Thursday, December 28, 2017

Tax reform will benefit small businesses

There’s a narrative out there that only large corporations will benefit from the tax reform initiatives pushed by the House, Senate, and Trump Administration. That’s a rather narrow-minded and incorrect outlook that overlooks the very real and measurable impact that will come to Main Street, USA.

Almost all businesses, especially the small ones, will win.

The most significant impact to them comes from the cut to the tax rates.

The corporate rate drops to 21% from 35% for any entity classified as a “C” corporation, which is a double-taxed business that pays corporate taxes while its shareholders pay income taxes.

For those businesses classified as “S” corps and limited liability companies (LLCs), which are usually smaller operations that pass-through the income (the business itself doesn’t pay taxes but the shareholders include the profits and losses on their personal returns), it’s a little less cut and dry but meaningful nonetheless. Under the new rules, owners will be allowed a 20% reduction in pass-through income. The goal is to cap those businesses’ tax rates at 25%, rather than having them pay the higher ordinary income tax. 
Taking those two changes into consideration, most businesses will have more of their money to work with. Places like farms, restaurants, hardware stores, garages, machine shops, factories, hotels, theme parks and newspapers – the businesses that keep our local economies humming – all stand to gain.

It’s a welcome development, for sure, because we’ve been the ones shouldering the load.

The large corporations who are allegedly the only winners in tax reform are already paying small percentages and sometimes nothing at all. They have armies of accountants and legal counsel on staff who can find all the loopholes and havens that have allowed them to avoid taxation. According to a March report from the Institute on Taxation and Economic Policy, roughly half of the Fortune 500 companies that were consistently profitable between 2008 and 2015 had just a 21% effective tax rate over that eight-year period. Eighteen companies on that list paid no federal income taxes for that same period – name brands like General Electric, International Paper, and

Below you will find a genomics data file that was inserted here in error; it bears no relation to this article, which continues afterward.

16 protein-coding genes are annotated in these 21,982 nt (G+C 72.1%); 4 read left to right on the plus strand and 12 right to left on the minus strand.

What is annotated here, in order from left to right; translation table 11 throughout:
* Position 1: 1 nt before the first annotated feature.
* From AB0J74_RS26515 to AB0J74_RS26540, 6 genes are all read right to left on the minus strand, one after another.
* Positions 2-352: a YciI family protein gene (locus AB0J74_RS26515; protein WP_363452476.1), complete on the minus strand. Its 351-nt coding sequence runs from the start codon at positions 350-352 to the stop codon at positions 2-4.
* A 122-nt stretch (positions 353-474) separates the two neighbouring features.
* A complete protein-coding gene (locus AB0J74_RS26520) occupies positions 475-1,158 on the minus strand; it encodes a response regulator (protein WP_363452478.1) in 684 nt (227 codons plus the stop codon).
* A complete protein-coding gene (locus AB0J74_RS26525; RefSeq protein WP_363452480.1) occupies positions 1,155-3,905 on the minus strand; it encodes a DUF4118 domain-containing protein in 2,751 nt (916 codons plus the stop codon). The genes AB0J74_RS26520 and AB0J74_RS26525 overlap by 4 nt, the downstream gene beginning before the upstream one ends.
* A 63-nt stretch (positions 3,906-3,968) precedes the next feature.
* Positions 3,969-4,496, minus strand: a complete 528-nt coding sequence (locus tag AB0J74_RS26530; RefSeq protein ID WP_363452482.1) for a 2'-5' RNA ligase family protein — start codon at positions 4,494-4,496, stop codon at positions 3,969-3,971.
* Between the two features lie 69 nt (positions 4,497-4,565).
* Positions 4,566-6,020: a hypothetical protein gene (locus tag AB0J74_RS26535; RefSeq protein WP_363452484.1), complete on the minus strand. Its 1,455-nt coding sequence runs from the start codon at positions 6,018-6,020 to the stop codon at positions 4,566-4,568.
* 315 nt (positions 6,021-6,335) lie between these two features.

We little guys who don’t play such games – either because we’re too busy running our businesses or because we aren’t so conniving -- have instead been paying a really hefty dose of taxes. To give you a real world perspective, my company, Confer Plastics, Inc., paid around a million dollars in federal income taxes in each of the past two years. Think about that: GE is nearly 4,000 times larger than CPI by revenue alone, yet we’re the one paying Uncle Sam.

Tax reform will give the moms-and-pops some of that big time benefit that has been reaped by the big boys – except we will put it to worthwhile use in our businesses and, therefore, our communities. Having access to hundreds of thousands more every year, given similar success to the past two, will cause me to pay off debt, invest in equipment and new product lines, compete better globally, and employ more people. I can see the same thing happening to farms and factories – the wealth-creating sectors of our economy -- across the region. The tax cuts afford all of us real, immediate and almost unprecedented economic development.

This isn’t what those on the left want you to believe. They want you to think that the fat cats will get paid and there’s no positive net effect to their businesses and employees. Really? If I was interested in paying almost nothing in corporate income taxes, wouldn’t I have given myself a massive bonus to minimize company profits? I didn’t, and most business owners don’t, because we invest in our companies. That’s what makes a good operation a great one (and a sustainable one).

Similarly, I recently had a tiff with someone on social media who said that growth would occur without cuts because investment in capital is tax exempt. Most business people I know don’t make investments based solely on tax exemptions because we never know what our profits will be by time the year closes out – anything, and I do mean anything, can happen. But, every businessperson will make decisions and moves on growth and risk based on access to capital (especially their own and not the bank’s) and that’s just the sort of thinking and action tax reform will inspire. Cash is king.

So, before you go on poo-pooing the cuts to tax rates and how they benefit the “evil” corporations, think about all the “good” ones in your hometown that will come out as big winners. There are great times ahead for small businesses, especially here in blue-collar Western New York where every single dollar will go a long way in helping the state’s moribund economy finally get back on track.      

From the 01 January 2018 Greater Niagara Newspapers and Batavia Daily News

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